Paging CSI: The Devil is in the Details

Every cop wishes cases were solved within the hour or half hour allotted to police dramas on television. Every writer wishes the information gleaned from the shows was sufficient to inform their writing. Fact is, neither is true. Cases take hard work for law enforcement to clear and the writer who accepts the gospel according to CSI as truth is in for some nasty e-mails and reviews when the book releases. Those loud thwacks the author hears? That’s the sound of the book hitting the wall as better educated readers let it fly.

The cure is education. One of my blog mates at Writers Who Kill, Annette Dashofy, was accepted into the FBI Citizens Academy. Her blog on Sunday about her post acceptance pre attendance vetting sent me running to my idea file. Not because I’m applying to the Academy, although I’d love to, but because it gave me a great idea for a red herring.

When I had my fingerprints taken electronically it was frustrating. My hands simply do not produce enough oil. Those whirls, arches, and loops do not stand out. Even when my prints were taken with ink the officer taking them went through three cards before she was satisfied they were all good enough for identification. And that was with someone applying external pressure as the finger was rolled to obtain optimal results.

Fast forward to my non-existent life of crime except on the page. What marks would dry fingers leave behind at a crime scene? Would the involuntary responses of the sympathetic nervous system result in sweaty palms, moister skin and better prints? This is definitely a question to store in the clues closet for a later date, and a bit more education. Could someone with dry skin leave no prints at the scene allowing the criminal initially to be eliminated?

Readers and writers, have you encountered this question on cop shows? How did it resolve? A no print crime because of…dry skin.

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A Hard Day’s Read

Brain candy, Pamela, what a wonderful post, and it got me thinking.

A few years ago, the big five publishing houses began cutting their cozy lines. A lot of wonderful writers and their series found themselves without homes. It seemed as if a sea change was underway. Lighthearted reading was out. Dark thrillers were in.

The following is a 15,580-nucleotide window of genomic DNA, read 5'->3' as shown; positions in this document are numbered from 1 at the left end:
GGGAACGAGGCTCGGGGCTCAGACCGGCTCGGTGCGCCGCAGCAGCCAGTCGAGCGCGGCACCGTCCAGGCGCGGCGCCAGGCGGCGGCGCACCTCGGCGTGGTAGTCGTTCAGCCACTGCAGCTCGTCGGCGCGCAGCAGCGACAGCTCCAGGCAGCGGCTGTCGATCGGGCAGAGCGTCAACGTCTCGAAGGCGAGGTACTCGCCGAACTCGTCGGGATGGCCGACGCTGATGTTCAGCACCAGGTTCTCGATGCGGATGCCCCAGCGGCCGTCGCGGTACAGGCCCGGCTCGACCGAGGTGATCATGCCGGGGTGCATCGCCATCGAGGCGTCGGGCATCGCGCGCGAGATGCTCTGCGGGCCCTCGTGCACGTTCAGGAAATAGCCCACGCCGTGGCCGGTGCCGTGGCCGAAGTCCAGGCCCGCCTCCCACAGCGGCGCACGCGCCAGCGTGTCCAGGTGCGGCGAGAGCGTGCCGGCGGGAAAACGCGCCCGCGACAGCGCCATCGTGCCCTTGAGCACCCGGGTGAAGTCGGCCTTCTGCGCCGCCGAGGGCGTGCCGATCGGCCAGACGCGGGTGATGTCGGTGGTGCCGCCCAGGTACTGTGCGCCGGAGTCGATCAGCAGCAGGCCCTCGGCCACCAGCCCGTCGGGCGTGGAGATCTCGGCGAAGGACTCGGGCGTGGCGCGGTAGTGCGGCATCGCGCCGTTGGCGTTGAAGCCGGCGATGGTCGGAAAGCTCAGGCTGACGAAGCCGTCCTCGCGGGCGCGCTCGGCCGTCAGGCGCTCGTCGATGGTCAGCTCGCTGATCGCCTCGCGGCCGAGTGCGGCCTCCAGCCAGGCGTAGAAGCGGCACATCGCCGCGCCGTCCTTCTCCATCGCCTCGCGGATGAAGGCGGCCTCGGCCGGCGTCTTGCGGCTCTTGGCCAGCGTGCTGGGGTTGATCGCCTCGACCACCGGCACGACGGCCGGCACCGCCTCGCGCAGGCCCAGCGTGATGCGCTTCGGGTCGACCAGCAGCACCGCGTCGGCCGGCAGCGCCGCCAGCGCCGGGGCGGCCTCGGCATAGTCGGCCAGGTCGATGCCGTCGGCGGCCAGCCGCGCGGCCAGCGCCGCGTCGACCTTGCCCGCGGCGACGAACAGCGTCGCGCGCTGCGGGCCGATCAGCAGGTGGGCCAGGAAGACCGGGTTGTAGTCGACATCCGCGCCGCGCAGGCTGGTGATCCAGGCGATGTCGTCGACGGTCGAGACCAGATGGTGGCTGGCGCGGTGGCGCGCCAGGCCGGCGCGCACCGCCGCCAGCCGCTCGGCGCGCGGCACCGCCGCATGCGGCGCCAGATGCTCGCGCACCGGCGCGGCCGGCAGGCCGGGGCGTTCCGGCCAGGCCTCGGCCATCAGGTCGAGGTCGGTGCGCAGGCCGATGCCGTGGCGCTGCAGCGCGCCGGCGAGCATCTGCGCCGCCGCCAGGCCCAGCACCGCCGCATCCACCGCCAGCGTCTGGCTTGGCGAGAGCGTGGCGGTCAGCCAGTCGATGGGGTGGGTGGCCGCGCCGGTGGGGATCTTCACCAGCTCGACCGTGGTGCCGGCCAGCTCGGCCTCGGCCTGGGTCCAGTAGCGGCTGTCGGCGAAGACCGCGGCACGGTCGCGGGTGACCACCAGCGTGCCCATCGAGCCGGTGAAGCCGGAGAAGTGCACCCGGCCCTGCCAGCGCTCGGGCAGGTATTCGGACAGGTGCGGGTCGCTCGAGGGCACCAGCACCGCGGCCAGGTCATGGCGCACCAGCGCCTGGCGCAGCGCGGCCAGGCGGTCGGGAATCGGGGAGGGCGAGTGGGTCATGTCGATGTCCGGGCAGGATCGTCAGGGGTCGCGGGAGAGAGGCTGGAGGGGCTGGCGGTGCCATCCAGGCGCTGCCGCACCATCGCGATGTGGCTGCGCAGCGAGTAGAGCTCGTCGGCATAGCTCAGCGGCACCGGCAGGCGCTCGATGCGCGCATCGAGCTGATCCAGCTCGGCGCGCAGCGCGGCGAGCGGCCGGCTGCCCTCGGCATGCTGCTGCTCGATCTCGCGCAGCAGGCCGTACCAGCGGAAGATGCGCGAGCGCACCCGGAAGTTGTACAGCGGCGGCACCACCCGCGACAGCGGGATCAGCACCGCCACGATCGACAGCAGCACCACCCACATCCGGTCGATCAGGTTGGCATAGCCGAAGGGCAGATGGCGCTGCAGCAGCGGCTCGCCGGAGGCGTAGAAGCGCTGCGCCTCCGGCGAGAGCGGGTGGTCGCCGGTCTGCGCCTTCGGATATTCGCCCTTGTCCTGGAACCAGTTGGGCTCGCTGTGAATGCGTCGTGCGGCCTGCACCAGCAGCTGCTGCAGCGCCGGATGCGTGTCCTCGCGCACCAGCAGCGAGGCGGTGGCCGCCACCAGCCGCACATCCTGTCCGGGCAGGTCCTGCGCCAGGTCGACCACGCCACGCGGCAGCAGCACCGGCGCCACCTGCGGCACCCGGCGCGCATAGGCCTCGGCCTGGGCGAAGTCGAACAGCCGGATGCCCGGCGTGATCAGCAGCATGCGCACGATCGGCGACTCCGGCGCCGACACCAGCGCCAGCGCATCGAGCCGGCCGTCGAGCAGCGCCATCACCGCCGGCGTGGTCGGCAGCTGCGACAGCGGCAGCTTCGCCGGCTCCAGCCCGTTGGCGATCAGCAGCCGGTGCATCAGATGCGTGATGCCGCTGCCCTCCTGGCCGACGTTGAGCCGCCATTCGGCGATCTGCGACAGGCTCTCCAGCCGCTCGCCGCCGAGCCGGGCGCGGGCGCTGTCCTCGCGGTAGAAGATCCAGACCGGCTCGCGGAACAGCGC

Readers responded with letter writing campaigns. Big houses relented in some cases and were intractable in others. Fingers pointed in every direction. Cozy sales were good, but they didn’t carry their weight in publishing land. At least that was my takeaway. Cozies sold in the lower-priced e-book categories not in the beefier trade and hardbound categories.  Fortunately, most writers either took matters into their own hands and went indie or were able to find other homes.

Back to brain candy. As a writer, my genre has been the traditional mystery. I’m not big on putting blood and guts on the page, but I don’t shy away from them. I like to dig deep into a mystery, and explore all sides of uncomfortable topics. Note the past perfect tense. I still like to plot those mysteries, but lately, my passion has been writing cozy mysteries. Gentle, blood off the page, quirky character, small town, mysteries. The clues are hidden in human interactions not on the world stage.

While my writing style has been changing, my reading material has been, too. Reading the comments on Pam’s post yesterday made me realize I’m not alone in that. Is this another sea change we’re looking at? The world right now is a more uncomfortable place than it has been for a long time. Are we compensating with our choice of reading material?

Writers, has your writing style changed recently?

Readers, have you changed your reading material?

I Love a Parade

Here’s a secret. Two actually. Well, only one secret. The other is a little-known fact. The secret. I’m one of those people doesn’t know right from left unless I salute. The little-known fact. I was a drum majorette in my elementary school band. If that doesn’t scare you, let’s go for a drive.

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Photo Santa Claus by Tweberl

It stands to reason that with my drum majorette past, I love a parade, and I do. Except there’s not many parades these days. That’s why I love the holidays. For a parade-a-holic like me the holidays kick off with the Macy’s Day Parade on Thanksgiving Day. Since I lived in greater New York as a child that’s a double dip. I remember sitting on my father’s shoulders in the freezing cold watching balloons glide past. In those days it Popeye and Olive Oyl flew overhead, and now it’s cartoons I don’t recognize, but the big guy still arrives at the end. You know who I mean.

Things got slack parade-wise until New Year’s Eve brought the Orange Bowl Parade. Unless you lived in Miami. Then you had the Junior Orange Bowl parade too. If you worked in an office and anyone had kids, you ended up joining them at the Junior Orange Bowl Parade. Who could resist? It’s still held in Coral Gables and the last time I attended it was a classic parade with marching bands, twirlers, and yes, floats, and a Junior Orange Bowl Queen.

New Year’s Eve rang in with the Orange Bowl. Little compares with the spectacle of a nighttime parade. Animated lights covered the floats. The themes were creative and of course, there was the perk of a winter parade in steamy South Florida. I was lucky enough to work in One Biscayne Tower during much of the early 1980s. That meant not only did the Orange Bowl march under my office windows, the Big Orange dropped down the side of my building. Talk about a million-dollar view! Who needed Times Square! In true Latin style the party and the dancing went on until the wee hours.

Morning came soon enough and just in time to catch the Bluebonnet Bowl Parade. Televised from Houston. The Parade was small and sweet. Most of the floats that I remember featured Texas themes. Many were decorated with flowers. It sported lots of marching bands and it was one of my favorite parades. I remember it being short, but that could have been a programming issue. Any Houstonians out there to set me straight? I’d love more information.